[P]resently on show at Penrith and Eden Museum is a selection of works in various media by artists with local connections.
These were all acquired by the Museum in more recent years and were made by Sarah Jane Bellwood, Kate Bentley, David Boyd, William S. Cowper, Lorna Graves, Nick Jones, Julian Longcake, Jessica Mills, Phil Morsman, Stella Platt, Annabelle Smith and Alan Stones.
Photography is also represented in a selection of photographs by Bert Whalley from his ‘People of Eden’ series.
The watercolours of Sarah Bellwood, who specialises in minutely observed old kitchen utensils and insects are inspired by recollections of her childhood in the Eden area.
The drawings are shown alongside material from the Museum’s collection of bygones and curiosities including a mahogany case of butterflies and old ‘kitchenalia’ including some oblique bladed cake knives, survivals from the former Penrith Co-operative in Burrowgate; Kate Bentley’s work is a landscape ‘Storm Over Blencathra’.
There is also an limited edition paper bag by Mark Huit, part of the FRED event staged in 2004. This was part of a string of artists’ installations across the county which at Penrith and Eden Museum featured an unusual offer of a free limited edition art ‘Bag’. From outside the county there is an original political cartoon by Rowel Friers featuring Lord William Whitelaw which was gifted to the Museum by Lady Whitelaw.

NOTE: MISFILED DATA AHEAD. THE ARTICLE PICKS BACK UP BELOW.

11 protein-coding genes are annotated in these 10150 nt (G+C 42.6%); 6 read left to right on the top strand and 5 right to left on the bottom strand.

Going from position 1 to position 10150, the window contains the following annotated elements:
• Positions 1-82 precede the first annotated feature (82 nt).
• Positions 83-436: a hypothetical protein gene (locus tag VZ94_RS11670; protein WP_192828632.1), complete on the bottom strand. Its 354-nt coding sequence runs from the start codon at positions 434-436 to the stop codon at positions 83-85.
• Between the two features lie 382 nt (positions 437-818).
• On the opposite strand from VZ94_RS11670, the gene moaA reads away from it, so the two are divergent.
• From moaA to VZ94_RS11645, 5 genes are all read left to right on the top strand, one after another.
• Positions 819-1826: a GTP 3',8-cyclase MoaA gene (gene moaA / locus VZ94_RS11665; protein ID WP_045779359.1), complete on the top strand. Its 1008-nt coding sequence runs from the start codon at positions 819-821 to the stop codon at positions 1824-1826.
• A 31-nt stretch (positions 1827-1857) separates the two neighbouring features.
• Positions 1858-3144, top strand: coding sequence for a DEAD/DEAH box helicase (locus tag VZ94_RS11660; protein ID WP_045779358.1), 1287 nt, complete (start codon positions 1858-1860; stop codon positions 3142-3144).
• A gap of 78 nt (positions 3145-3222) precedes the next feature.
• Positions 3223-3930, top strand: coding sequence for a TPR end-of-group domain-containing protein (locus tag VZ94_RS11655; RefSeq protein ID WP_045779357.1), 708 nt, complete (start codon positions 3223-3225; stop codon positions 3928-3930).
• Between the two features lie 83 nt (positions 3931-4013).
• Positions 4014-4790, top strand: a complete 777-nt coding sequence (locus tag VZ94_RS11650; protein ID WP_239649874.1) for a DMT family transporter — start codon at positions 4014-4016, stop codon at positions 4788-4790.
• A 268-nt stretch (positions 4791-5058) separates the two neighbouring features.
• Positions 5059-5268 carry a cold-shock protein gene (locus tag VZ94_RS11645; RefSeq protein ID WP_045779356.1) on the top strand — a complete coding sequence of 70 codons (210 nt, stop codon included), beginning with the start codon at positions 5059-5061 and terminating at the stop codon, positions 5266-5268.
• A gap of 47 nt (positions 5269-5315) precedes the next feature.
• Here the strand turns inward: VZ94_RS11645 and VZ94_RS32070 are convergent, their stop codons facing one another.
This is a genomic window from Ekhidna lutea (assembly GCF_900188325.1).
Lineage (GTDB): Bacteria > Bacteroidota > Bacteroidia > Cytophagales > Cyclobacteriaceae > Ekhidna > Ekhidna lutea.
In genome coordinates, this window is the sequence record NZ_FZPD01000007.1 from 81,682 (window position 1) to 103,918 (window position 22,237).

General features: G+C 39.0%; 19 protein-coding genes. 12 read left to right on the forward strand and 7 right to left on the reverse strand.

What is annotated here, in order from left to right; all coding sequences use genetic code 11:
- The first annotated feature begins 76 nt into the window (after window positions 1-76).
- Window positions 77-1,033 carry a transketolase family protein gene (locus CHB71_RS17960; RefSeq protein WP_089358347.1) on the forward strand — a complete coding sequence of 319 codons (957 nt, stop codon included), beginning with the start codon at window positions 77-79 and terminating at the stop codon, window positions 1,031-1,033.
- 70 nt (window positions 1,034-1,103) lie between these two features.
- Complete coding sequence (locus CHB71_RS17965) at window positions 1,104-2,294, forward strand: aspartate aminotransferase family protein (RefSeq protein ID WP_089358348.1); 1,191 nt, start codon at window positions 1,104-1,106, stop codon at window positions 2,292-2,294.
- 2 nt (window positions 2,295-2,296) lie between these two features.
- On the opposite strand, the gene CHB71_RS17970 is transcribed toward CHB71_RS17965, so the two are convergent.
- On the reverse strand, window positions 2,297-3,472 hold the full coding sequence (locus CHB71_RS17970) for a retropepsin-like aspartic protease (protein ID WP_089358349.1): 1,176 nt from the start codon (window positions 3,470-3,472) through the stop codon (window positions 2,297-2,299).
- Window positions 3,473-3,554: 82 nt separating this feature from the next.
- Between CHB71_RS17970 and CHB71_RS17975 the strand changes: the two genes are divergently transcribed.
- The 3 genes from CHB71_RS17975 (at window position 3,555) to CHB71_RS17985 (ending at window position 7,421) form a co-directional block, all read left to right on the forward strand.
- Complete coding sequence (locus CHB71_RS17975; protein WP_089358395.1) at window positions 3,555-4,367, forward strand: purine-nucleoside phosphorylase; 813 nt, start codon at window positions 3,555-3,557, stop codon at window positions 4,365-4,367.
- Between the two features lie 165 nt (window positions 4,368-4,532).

From much further afield is an oil painting by the Australian artist Warwick Fuller. This was presented by Alderman Brian King, Mayor of Penrith, Australia, in June 1990 and is titled ‘Morning Shadows. Emu Plain’.
The subject is the landscape to the west of the Nepean River which runs through the City of Penrith. The gift commemorated the signing of a ‘Sister City Agreement’ on 23 November 1989 between Eden District and Penrith Australia. In 2012 Warwick Fuller accompanied His Royal Highness, The Prince of Wales and Her Royal Highness The Duchess of Cornwall as their Official Tour Artist, during their tour of Australia.
The Prince of Wales was already familiar with his work, of which he is an admirer, through a gallery in London.